I appreciate your efforts to make clear the concepts of delegated self-defense as they relate to the morality of foreign intervention in post 74. The arguments in that post are well made, honest in their representations of what I said, focused on the ideas and without personal attacks. (Unlike some of the things you've said in other posts, which I'll address, or not, in another reply).
Talking about the issue of a person who pays taxes to deal with an offense where the taxpayer is NOT the victim, you say, "In other words, If he did not violate MY RIGHTS, why am I forced to pay to punish him for violating SOMEONES RIGHTS, SOMEWHERE?"
(And the stipulation is that we are talking about someone who HAS committed a violation of someone's individual rights.)
And the answer you give is that "...the justice system [serves] a more important and complex role than merely ‘revoking the rights which people have not respected in their victims’" and you go on to list a number of roles: arbitrating disputes, maintaining a monopoly on retaliatory force, retribution for crime, etc.
I explained function of government in different terms. What I said was that government should provide the environment for protection of individual rights within a jurisdiction. That would include structures like the civil and criminal laws, the courts, the cops, the jails and prisons, etc. and functions like you mentioned. The important point here is that all justifiable government functions or roles flow from the rational implementation of individual rights in a jurisdiction (as laws) - no more and no less.
Notice how a tiered or layered system of taxation relates to a tiered or layered system of jurisdiction. I pay towards the city, the county, the state and the federal and the law differentiates in services provided by law, as well the obligations on the citizens, by jurisdictions and this is an element of justice. I am paying for the administration of local laws only for my location. The fellow in Omaha doesn't pay for the costs of maintaining the courts in Los Angeles as well as in his own city.
There is a reason that this has all come about. My rights may exist the minute I am born, and if my mother died and left me the last person on earth, they would still exist, but never come into question because they are only needed when we live in a society. As society grows from tiny groups to larger groups we have naturally followed the practice of dividing and/or joining - people join groups, new groups form, larger groups divide, and layers are added since some things apply to all subsumed groups, and other things only apply within a group. The constant squabbling among people living under their layers of groups, using a principle of parsimony, a sense of what is fair, the presumption of self-interest and the passage of time have evolved the system of jurisdiction.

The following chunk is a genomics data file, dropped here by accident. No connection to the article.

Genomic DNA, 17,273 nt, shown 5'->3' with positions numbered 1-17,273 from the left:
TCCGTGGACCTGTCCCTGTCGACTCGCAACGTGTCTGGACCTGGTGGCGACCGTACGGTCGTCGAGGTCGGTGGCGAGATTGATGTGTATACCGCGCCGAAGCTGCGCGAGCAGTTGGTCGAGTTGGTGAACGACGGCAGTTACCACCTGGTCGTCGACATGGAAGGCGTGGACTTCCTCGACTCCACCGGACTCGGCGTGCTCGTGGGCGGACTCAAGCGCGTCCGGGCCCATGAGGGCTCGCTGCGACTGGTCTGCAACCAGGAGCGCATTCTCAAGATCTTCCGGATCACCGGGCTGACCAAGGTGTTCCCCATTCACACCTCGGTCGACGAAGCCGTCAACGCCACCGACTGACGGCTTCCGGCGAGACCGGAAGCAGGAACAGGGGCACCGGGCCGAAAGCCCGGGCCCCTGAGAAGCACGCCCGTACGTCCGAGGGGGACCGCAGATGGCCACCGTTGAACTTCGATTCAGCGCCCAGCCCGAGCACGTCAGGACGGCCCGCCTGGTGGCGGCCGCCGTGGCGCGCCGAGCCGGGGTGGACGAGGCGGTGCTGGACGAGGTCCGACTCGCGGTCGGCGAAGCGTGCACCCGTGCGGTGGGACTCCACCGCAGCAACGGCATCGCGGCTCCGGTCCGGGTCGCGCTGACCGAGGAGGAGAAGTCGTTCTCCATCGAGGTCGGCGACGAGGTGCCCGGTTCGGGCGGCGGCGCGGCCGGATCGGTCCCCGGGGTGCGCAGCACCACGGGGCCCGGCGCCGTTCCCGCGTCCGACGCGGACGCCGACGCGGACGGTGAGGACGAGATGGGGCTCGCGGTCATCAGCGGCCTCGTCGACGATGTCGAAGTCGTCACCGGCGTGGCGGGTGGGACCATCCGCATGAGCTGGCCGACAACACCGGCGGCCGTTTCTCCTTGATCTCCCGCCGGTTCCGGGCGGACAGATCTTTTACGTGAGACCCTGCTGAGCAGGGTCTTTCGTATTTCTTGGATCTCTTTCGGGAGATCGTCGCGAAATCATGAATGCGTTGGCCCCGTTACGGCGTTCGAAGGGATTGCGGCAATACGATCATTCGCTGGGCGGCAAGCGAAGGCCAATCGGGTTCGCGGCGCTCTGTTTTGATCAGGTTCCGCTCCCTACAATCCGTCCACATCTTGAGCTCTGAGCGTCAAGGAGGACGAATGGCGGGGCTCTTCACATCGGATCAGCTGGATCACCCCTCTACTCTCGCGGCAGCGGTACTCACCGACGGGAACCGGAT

Jurisdiction is underappreciated. It is much more than just a simple relationship between a geographical boundary and a specific law. And, I've said before that confusions are bound to arise when people fail to make distinctions between law and individual rights. That, in a sense, is what is happening in much of this thread. Individual rights tell us what is right or wrong in an action, and law tells us if there is an obligation for governmental action (and at what group level - local cops, county sheriff, state troopers, FBI, etc.). We know that it is immoral for a person to harm themselves say with an abuse of a drug, but that it is not our obligation to interfere. And that this kind of immoral act is their right to engage in. We recognize that (or would if our laws were more rational in this area) by not having a law that prohibits people from taking drugs. Jurisdiction is about legal obligations on the structure of government and they describe both the geographical location covered and the layer of government that holds the obligation. A person can do any act that is not a immoral and remain moral, any act that is not a violation of individual rights and not be an aggressor, and any act that is not illegal and not be a criminal. A government can only act when a specific laws permit that act. Some laws require that a government act. Individuals carry their rights everywhere they go – but they may wander in and out of numerous jurisdictions.